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Courtroom Workgroup

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Courtroom Workgroup
Bobbi Knapp
CJA/204
August 3, 2015
A. Michael DeFranco

Courtroom Workgroup

The courtroom work group entails courtroom personnel including the judge, the bailiff, the court reporter, the clerk of court, the local court administrator, prosecuting attorney, the defenses counsel and expert witnesses. This group of individuals have frequent an ongoing interactions on a daily basis. As each member of the courtroom workgroup fulfill the duties their profession expects, they are bonded by their unanimous singular goal; to see justice prevail. All workgroup members are influenced by other members and have influence on other members of the workgroup. Stable and familiar relationships among members of the group are more likely to lead to stable and familiar close working relationships. This is more likely to lead to fewer formalities, less formal arrangements and better negotiations.
The prosecutor is an imperative member of the courtroom workgroup. The prosecutor, more commonly known as the district attorney, is responsible for presenting the state’s case against the defendant and with the considerable prosecutorial discretion the position affords, singularly decides to bring charges or not against an individual in the first place. Before a prosecutor can present the state’s case, they first must decide to formally charge the accused. The codes and standards that govern the position of prosecutor hold the upmost importance on seeking justice for victims and not simply on obtaining a conviction. The prosecuting attorney always represents the government or the interests of the public when prosecuting a case. Prosecutors have limited resources and their job description entails too many duties for just one person to handle. For this reason in most jurisdictions, prosecutors supervise a staff of assistant district attorneys who do most of the in-court work. These assistants are, of course, licensed to practice law in their state also. This staff helps the prosecuting attorney better handle a case load that is already backlogged. This backlog of case are the cause of what has been referred to as “assembly line justice”.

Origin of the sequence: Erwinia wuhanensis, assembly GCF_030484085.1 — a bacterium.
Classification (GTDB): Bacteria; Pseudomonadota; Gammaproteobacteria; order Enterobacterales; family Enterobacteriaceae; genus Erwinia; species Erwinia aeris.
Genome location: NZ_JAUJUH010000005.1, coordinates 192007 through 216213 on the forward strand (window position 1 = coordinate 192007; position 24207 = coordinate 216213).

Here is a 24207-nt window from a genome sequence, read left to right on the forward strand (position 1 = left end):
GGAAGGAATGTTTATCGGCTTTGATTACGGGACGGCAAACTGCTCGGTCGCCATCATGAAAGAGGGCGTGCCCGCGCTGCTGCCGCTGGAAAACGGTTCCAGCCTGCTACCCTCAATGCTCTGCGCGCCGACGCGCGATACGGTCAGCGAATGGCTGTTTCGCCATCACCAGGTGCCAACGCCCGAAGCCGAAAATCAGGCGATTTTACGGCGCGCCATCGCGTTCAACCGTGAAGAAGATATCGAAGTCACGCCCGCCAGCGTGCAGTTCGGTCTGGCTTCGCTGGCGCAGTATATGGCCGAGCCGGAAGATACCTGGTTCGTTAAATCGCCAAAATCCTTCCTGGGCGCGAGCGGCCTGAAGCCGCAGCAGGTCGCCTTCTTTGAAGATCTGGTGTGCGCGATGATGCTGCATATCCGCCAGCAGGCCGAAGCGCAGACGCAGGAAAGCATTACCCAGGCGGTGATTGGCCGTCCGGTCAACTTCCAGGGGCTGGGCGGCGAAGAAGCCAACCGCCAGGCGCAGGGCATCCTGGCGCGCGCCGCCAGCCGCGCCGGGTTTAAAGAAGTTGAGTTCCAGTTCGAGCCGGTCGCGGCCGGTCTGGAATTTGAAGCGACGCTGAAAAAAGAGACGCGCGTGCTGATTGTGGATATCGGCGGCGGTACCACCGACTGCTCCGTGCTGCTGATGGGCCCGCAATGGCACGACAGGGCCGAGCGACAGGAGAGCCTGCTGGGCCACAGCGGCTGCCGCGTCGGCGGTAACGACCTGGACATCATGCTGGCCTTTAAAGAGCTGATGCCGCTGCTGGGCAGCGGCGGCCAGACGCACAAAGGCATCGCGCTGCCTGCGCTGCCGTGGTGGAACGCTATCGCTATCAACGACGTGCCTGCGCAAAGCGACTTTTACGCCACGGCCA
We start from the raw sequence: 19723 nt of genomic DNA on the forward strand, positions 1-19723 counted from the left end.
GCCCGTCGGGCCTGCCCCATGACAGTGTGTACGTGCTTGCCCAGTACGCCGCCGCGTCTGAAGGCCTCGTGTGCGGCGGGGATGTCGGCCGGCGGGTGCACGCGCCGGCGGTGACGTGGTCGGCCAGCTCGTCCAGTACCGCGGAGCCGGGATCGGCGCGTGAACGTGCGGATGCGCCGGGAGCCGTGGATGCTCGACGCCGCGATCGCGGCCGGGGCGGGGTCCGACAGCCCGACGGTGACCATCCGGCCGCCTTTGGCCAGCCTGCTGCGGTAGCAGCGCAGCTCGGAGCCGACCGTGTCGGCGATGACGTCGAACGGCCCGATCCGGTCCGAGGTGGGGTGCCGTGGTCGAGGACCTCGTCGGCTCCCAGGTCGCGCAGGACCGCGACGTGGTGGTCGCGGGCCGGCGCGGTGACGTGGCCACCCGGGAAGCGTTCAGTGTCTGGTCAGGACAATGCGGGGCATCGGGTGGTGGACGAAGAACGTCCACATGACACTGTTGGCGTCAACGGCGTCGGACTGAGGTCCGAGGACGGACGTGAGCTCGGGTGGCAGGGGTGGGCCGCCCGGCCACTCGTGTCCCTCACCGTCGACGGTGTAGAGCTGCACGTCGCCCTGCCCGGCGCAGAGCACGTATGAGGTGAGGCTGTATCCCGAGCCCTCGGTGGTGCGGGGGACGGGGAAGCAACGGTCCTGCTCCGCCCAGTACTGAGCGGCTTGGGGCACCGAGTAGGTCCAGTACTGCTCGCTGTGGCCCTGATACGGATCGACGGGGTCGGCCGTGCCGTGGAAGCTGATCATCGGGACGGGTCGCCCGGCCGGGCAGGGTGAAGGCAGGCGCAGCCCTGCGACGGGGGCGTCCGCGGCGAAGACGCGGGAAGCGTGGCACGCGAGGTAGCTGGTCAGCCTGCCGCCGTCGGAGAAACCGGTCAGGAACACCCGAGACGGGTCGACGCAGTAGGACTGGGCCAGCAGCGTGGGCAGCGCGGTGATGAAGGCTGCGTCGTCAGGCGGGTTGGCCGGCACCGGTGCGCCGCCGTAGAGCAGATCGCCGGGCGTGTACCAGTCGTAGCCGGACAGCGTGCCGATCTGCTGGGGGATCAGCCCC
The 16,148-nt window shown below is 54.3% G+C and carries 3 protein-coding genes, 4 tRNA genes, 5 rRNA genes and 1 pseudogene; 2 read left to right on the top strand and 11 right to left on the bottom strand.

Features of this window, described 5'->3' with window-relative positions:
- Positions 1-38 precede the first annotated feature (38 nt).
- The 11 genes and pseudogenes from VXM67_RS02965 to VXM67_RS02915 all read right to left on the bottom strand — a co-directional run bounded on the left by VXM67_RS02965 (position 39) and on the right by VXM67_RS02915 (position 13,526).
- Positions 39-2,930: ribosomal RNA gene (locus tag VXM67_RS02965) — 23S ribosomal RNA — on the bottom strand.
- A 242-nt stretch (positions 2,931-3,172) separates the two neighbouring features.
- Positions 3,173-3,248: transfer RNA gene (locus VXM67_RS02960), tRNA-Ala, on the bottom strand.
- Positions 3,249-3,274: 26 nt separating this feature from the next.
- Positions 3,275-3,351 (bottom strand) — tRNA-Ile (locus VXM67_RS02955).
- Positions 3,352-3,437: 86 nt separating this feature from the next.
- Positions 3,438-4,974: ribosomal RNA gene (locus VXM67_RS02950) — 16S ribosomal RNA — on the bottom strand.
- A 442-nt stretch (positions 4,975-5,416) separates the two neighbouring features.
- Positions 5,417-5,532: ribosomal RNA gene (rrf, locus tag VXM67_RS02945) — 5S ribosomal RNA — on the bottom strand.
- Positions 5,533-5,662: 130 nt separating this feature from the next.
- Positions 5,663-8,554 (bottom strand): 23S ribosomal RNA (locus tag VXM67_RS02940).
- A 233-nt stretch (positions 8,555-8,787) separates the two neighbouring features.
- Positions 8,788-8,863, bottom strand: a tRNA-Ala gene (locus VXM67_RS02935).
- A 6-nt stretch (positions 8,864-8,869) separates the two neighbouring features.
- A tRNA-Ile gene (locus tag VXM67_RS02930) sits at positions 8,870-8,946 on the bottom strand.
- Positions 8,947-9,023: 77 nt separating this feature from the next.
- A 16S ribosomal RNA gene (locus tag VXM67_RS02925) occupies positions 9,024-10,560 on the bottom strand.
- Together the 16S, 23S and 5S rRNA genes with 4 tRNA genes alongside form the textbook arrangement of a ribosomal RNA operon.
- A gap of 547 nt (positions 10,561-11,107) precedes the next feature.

Even before a trial begins, judges’ issue warrants, subpoenas, summonses, set bail, rule on pretrial motions and hearings, as well as set their own docket. Judges are another member of the courtroom workgroup that are vital. A judge holds absolute power in his or her courtroom. The courtroom judge has the responsibility of maintaining the rights of the victim, as well ensuring that the rights of the defendant are preserved throughout a trial and thereafter. They have so many cases every day that they cannot possible afford enough attention to every single individual that finds themselves with an appointment with the court. Judges are more likely to have their focus elsewhere, with no time to fully allow the defendants to be heard. Because the number of crimes being committed and the slightly lower number of accused arrested is such a high number, there are too many cases and the prosecutor’s office are looking at the charges in a very basic, black and white, kind of way and coming to a quick, standardized way to handle it.
I believe that focusing on rehabilitating an offender early on is probably the best way to lighten the judicial case load. While the overall goal is to reduce violence and, therefore, crime rates overall to reduce the weight resting on our district attorneys and their staff, if we set more strict, more severe punishments at the juvenile level, then the minors committing these misdemeanors will not mature into adults committing felonies.…...

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